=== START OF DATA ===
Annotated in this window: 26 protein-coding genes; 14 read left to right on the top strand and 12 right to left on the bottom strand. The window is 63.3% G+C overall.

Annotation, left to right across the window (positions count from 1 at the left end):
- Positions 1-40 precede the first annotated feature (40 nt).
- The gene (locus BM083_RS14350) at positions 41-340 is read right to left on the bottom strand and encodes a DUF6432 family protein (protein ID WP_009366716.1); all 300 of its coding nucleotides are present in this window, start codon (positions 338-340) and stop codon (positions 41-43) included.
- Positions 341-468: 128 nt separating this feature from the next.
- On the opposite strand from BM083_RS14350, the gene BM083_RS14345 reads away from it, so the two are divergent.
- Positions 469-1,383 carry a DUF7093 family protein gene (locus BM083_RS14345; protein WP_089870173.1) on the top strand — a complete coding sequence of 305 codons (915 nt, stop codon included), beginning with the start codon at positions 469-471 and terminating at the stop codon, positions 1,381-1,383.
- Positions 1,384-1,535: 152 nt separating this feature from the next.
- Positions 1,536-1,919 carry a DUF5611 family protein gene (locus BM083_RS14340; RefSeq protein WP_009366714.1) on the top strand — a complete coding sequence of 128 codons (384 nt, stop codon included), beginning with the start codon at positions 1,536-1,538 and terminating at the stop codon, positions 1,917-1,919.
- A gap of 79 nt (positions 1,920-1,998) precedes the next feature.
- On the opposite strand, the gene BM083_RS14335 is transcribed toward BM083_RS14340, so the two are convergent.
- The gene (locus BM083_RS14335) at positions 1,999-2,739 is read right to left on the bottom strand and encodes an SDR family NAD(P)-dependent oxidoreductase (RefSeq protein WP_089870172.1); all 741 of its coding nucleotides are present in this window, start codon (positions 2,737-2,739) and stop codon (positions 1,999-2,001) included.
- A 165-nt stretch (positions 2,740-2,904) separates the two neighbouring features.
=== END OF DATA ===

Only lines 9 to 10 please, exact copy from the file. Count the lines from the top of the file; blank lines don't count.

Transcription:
- Positions 1,536-1,919 carry a DUF5611 family protein gene (locus BM083_RS14340; RefSeq protein WP_009366714.1) on the top strand — a complete coding sequence of 128 codons (384 nt, stop codon included), beginning with the start codon at positions 1,536-1,538 and terminating at the stop codon, positions 1,917-1,919.
- A gap of 79 nt (positions 1,920-1,998) precedes the next feature.